“Can Industrial Agriculture Feed The World?”

By Marcie Barnes

This is a live-blog post of Tom Philpott’s Keynote speech during Shared Tables – A Triangle, NC symposium on global and local food studies at UNC-Chapel Hill.

Tom Philpott is the cofounder of Maverick Farms, a center for sustainable food education in Valle Crucis, North Carolina. He was formerly a columnist and editor for the online environmental site Grist and his work on food politics has appeared in Newsweek, Gastronomica, and the Guardian. He currently writes about Food and Ag for Mother Jones.

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Typically the argument is framed around “can organic feed the world” and the conventional answer. can chemical-intensive, geographically concentrated/patented seeds feed the world?

This kind of agriculture is promoted by the US government, foundations like the Gates Foundation, etc. People who promote it are so certain of it’s promise they are “cooking up” a new “green revolution” to feed Africa.

If a region can grow something relatively easily, it should focus on that thing, which is why corn and soy production are concentrated on in the US, and 80-90% of vegetables are grown in California.

This is focus on comparative advantage / geographical concentration. A few big (genetically modified) seed companies dominiate the market in order to move product – seed, fertilizers, chemicals, pesticides, etc. These practices strip the soil of nutrients. Plant breeding is adapting and some will not thrive without the chemicals. There has been an eruption of herbicide-resistant weeds.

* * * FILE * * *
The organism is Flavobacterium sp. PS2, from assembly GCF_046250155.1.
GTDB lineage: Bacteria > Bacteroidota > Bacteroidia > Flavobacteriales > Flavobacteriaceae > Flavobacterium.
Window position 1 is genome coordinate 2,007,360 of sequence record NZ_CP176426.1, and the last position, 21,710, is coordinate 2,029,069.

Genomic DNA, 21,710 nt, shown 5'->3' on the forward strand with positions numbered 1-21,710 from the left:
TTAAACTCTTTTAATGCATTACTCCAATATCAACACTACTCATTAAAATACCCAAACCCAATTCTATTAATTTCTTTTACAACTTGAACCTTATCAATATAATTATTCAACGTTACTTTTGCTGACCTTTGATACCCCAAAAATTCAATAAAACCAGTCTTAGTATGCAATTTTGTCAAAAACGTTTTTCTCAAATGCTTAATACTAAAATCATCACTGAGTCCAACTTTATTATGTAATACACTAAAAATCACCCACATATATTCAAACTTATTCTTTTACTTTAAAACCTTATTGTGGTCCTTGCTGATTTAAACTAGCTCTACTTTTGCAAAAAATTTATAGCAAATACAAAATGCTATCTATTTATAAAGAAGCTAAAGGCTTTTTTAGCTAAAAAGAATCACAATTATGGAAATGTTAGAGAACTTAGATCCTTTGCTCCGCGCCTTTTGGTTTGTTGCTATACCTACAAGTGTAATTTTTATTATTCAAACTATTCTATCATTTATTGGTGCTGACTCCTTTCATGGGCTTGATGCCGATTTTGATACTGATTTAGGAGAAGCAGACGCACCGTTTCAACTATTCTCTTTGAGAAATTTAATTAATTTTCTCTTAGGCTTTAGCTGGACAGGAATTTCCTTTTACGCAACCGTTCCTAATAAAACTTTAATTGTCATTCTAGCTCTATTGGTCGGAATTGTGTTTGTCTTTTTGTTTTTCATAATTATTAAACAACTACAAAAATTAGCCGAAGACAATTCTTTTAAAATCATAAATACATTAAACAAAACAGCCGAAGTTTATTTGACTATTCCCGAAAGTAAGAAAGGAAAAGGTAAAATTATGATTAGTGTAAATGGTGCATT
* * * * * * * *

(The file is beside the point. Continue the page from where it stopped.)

Push on carb-heavy crops to feed people and creation of policies to “feed the world”. Push to grow corn, soy, rice, wheat in geographic centers. US is epicenter of Industrial Ag. What have we achieved? 14.5% of American households are food insecure. Over 16 million children live in food insecurity. In NC – a leading Ag state – 15.7% of households are food insecure. Even in boon years, millions and millions of people and children face food insecurity.

16% of corn grown is burned for fuel as Ethanol. The “stuffed and starved problem” – we have based our food system on corn and soy, most food is iterations of corn and soy which result in health problems like diabetes.

Study from EWG found that we are losing soil to erosion much faster than it can be created. It takes thousands of years to replace an inch of topsoil. We are squandering an incredible resource. Agro-chemicals, by the tons. are flowing to Gulf of Mexico to create giant dead zone that wipes out marine life. We are sacrificing an ecosystem for unsustainable low quality food. Also destroying the clean seafood which is healthy for us.

When you wash fields with irrigation year after year, the salts are killing some of the most productive farm land. The material base for industrial farming, fertilizers, are isolated and synthisized nitrogen by using natural gases in feedstock. The price of natural gas has spiked, the productivity of (3 or 4) natural gas companies, so they moved to other countries (mostly Trinidad and Tobago) so we’re now importing 70% of natural gas. Now they are running out. What happens next?

Hydro-fracked natural gas is available in US, but causes all manner of ecological problems.  Is almost as climate-change causing as coal. China has already switched to coal, but it is one of the dirtiest energy sources in terms of climate change, putting mercury into environment, etc.

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